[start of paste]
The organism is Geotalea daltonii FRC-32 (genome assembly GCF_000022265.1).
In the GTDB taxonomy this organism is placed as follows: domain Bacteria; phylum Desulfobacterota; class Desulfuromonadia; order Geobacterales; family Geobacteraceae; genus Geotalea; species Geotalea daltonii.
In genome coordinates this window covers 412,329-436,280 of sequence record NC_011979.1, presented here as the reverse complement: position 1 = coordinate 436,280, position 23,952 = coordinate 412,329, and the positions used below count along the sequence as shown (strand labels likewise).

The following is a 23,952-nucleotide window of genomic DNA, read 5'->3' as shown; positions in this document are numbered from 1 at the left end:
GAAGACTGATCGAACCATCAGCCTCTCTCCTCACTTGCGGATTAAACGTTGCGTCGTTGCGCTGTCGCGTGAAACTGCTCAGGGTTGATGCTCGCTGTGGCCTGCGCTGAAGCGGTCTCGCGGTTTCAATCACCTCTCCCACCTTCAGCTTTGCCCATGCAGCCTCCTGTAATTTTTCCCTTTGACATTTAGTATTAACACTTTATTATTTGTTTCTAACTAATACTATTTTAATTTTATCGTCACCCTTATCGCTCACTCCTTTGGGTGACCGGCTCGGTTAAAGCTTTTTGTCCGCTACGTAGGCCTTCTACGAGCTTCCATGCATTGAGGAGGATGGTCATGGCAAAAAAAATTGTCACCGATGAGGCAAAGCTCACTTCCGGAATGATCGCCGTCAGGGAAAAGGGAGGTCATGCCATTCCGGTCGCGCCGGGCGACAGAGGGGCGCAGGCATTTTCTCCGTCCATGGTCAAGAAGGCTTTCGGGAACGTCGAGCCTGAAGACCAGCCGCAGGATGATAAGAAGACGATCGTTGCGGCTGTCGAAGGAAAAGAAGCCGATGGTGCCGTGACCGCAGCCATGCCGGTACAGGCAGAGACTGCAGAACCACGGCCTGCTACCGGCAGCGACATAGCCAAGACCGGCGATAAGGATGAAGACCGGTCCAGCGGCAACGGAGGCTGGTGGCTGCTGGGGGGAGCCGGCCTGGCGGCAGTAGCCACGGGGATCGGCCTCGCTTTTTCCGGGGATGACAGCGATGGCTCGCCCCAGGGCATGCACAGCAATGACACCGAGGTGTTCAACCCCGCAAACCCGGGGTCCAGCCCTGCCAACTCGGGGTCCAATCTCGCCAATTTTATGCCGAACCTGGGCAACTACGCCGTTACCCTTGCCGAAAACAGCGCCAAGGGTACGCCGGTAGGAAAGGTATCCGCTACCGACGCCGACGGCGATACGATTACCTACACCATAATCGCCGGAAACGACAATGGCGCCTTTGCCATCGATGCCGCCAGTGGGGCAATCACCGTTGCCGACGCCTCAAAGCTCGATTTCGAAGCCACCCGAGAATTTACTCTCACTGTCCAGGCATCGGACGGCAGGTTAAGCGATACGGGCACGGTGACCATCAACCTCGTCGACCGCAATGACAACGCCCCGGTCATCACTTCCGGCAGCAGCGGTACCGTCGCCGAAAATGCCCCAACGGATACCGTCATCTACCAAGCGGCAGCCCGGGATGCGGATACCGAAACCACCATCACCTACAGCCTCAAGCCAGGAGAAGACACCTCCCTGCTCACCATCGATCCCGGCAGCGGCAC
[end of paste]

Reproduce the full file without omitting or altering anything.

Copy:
The organism is Geotalea daltonii FRC-32 (genome assembly GCF_000022265.1).
In the GTDB taxonomy this organism is placed as follows: domain Bacteria; phylum Desulfobacterota; class Desulfuromonadia; order Geobacterales; family Geobacteraceae; genus Geotalea; species Geotalea daltonii.
In genome coordinates this window covers 412,329-436,280 of sequence record NC_011979.1, presented here as the reverse complement: position 1 = coordinate 436,280, position 23,952 = coordinate 412,329, and the positions used below count along the sequence as shown (strand labels likewise).

The following is a 23,952-nucleotide window of genomic DNA, read 5'->3' as shown; positions in this document are numbered from 1 at the left end:
GAAGACTGATCGAACCATCAGCCTCTCTCCTCACTTGCGGATTAAACGTTGCGTCGTTGCGCTGTCGCGTGAAACTGCTCAGGGTTGATGCTCGCTGTGGCCTGCGCTGAAGCGGTCTCGCGGTTTCAATCACCTCTCCCACCTTCAGCTTTGCCCATGCAGCCTCCTGTAATTTTTCCCTTTGACATTTAGTATTAACACTTTATTATTTGTTTCTAACTAATACTATTTTAATTTTATCGTCACCCTTATCGCTCACTCCTTTGGGTGACCGGCTCGGTTAAAGCTTTTTGTCCGCTACGTAGGCCTTCTACGAGCTTCCATGCATTGAGGAGGATGGTCATGGCAAAAAAAATTGTCACCGATGAGGCAAAGCTCACTTCCGGAATGATCGCCGTCAGGGAAAAGGGAGGTCATGCCATTCCGGTCGCGCCGGGCGACAGAGGGGCGCAGGCATTTTCTCCGTCCATGGTCAAGAAGGCTTTCGGGAACGTCGAGCCTGAAGACCAGCCGCAGGATGATAAGAAGACGATCGTTGCGGCTGTCGAAGGAAAAGAAGCCGATGGTGCCGTGACCGCAGCCATGCCGGTACAGGCAGAGACTGCAGAACCACGGCCTGCTACCGGCAGCGACATAGCCAAGACCGGCGATAAGGATGAAGACCGGTCCAGCGGCAACGGAGGCTGGTGGCTGCTGGGGGGAGCCGGCCTGGCGGCAGTAGCCACGGGGATCGGCCTCGCTTTTTCCGGGGATGACAGCGATGGCTCGCCCCAGGGCATGCACAGCAATGACACCGAGGTGTTCAACCCCGCAAACCCGGGGTCCAGCCCTGCCAACTCGGGGTCCAATCTCGCCAATTTTATGCCGAACCTGGGCAACTACGCCGTTACCCTTGCCGAAAACAGCGCCAAGGGTACGCCGGTAGGAAAGGTATCCGCTACCGACGCCGACGGCGATACGATTACCTACACCATAATCGCCGGAAACGACAATGGCGCCTTTGCCATCGATGCCGCCAGTGGGGCAATCACCGTTGCCGACGCCTCAAAGCTCGATTTCGAAGCCACCCGAGAATTTACTCTCACTGTCCAGGCATCGGACGGCAGGTTAAGCGATACGGGCACGGTGACCATCAACCTCGTCGACCGCAATGACAACGCCCCGGTCATCACTTCCGGCAGCAGCGGTACCGTCGCCGAAAATGCCCCAACGGATACCGTCATCTACCAAGCGGCAGCCCGGGATGCGGATACCGAAACCACCATCACCTACAGCCTCAAGCCAGGAGAAGACACCTCCCTGCTCACCATCGATCCCGGCAGCGGCAC